Recent major investments by Stellantis (formally FCA), Ford and GM to build electric vehicles (EVs) in Canada is undoubtedly great news for the auto industry, the economy and Canadians. Not only do these investments provide a boost to the economy after the worst contraction on record, they position Canada to benefit from the transition to an electrified transportation fleet.
The big question now is how to get more Canadians interested in purchasing EVs. In the first half of last year, new EV registrations in Canada were only 3.5 per cent of all new vehicle registrations. This is a far cry from the government’s goal of zero-emission vehicles representing 30 per cent of new light-duty vehicle sales by 2030.
Some argue that a lack of vehicle availability is holding Canadians back from making the move to an EV. But with over 40 models available now and 120 coming to market by 2023, availability is clearly not the problem. FCA, Ford and GM alone have dozens of new models coming to Canada, including electric versions of hugely popular SUVs and pickup trucks. And on the ground, inventories across Canada are comparable to their gas-powered equivalents.
According to Deloitte’s 2021 Global Automotive Consumer Study, the real barrier to getting more Canadians in an EV is mounting concern with driving ranges. Between 2018 and 2021, Deloitte found that concerns with driving range have increased by five per cent, with 27 per cent of respondents noting this as their top concern. Another 23 per cent of respondents chose a lack of vehicle charging infrastructure as their biggest EV anxiety, with the time required to charge the greatest concern for 14 per cent.
None of this should come as a surprise. Canada is a huge country with over 1.1 million kilometres of public roads. Driving range will remain a challenge until battery technology evolves to the point where ranges are on par with a full tank of gas and a driver can be confident that fast-charging stations are readily available.
The federal government deserves credit for investing in charging infrastructure, including $130 million in Budget 2019 to deploy a network of zero-emission vehicle charging and refuelling stations. But with only 971 publicly accessible fast charger stations available to Canadians right now, we have a long way to go to reduce range anxiety.
The second greatest concern Canadians have with electric vehicles is the price premium. Twenty-five per cent of respondents noted this as their top concern. Thanks to billions of dollars being invested in electrification by automakers, EV technology is advancing rapidly. But price parity with gas-powered vehicles remains years off.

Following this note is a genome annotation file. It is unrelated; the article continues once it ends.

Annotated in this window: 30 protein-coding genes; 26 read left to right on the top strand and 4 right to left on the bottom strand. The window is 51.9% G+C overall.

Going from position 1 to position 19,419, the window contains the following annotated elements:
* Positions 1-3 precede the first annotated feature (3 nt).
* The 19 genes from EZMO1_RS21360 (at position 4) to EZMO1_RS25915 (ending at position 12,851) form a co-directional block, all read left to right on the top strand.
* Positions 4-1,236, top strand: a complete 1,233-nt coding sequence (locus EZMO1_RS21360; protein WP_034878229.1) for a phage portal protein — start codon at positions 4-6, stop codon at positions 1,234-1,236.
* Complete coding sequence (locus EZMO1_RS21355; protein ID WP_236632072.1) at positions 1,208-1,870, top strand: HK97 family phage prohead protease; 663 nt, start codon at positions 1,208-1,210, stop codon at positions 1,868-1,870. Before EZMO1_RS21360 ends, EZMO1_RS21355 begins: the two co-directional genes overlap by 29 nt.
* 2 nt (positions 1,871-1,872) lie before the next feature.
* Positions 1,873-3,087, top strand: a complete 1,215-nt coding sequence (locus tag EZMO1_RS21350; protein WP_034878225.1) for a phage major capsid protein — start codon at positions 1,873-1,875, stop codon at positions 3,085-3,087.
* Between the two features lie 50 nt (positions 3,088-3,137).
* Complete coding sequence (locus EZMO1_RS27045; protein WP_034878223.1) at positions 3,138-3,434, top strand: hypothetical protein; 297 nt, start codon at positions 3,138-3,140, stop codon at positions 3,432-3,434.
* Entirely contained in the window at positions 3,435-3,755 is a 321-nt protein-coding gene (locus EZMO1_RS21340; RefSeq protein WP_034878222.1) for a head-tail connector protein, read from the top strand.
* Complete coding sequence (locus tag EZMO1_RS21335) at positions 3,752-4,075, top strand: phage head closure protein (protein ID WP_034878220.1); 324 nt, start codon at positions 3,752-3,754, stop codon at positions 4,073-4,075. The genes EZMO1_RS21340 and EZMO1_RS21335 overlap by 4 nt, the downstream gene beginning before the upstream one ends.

Battery pack costs, the biggest contributor to higher EV prices, are not expected to fall below $100 per kilowatt hour (kWh) until around 2030. Once battery costs hit $100 per kWh, we can expect the price of EVs to be comparable to gas-powered vehicles.
While total cost of ownership of EVs can be lower than an equivalent gas-powered vehicle thanks to fuel and maintenance savings, most consumers are primarily concerned about securing the lowest possible monthly car payment. Not only that, one-third of Canadians are unwilling to pay anything extra for an alternative powertrain, raising serious concerns about demand for EVs in the short term.
"Until we address consumer concerns with driving range, charging and price, EVs will remain a small segment of the overall new vehicle market," writes @bkingston, CEO of @cvma_ca #EV #auto #charging #CleanTech
Until we address consumer concerns with driving range, charging and price, EVs will remain a small segment of the overall new vehicle market. Getting more Canadians behind the wheel of an EV now is going to require support from the federal, provincial and municipal governments.
Fortunately for Canada, there is one jurisdiction in the world that has found the solution to boosting EV adoption. Last year, 54 per cent of new vehicle purchases in Norway were of EVs, making it the undisputed global leader in EV adoption.
Consumer incentives are the cornerstone of Norway’s EV policy, with everything from tax exemptions and reductions on purchases and licensing to free toll-road access, free charging and free parking for EV owners. According to the International Energy Agency, measures that reduce the purchase price of electric vehicles have been the main driver of electric vehicle adoption.
We have significant ground to make up to meet the government’s 2030 zero-emission vehicle adoption targets. But with the right mix of incentives in place that address Canadian drivers’ needs, the target is obtainable. Just ask Norway.
Brian Kingston is president and chief executive officer of the Canadian Vehicle Manufacturers’ Association.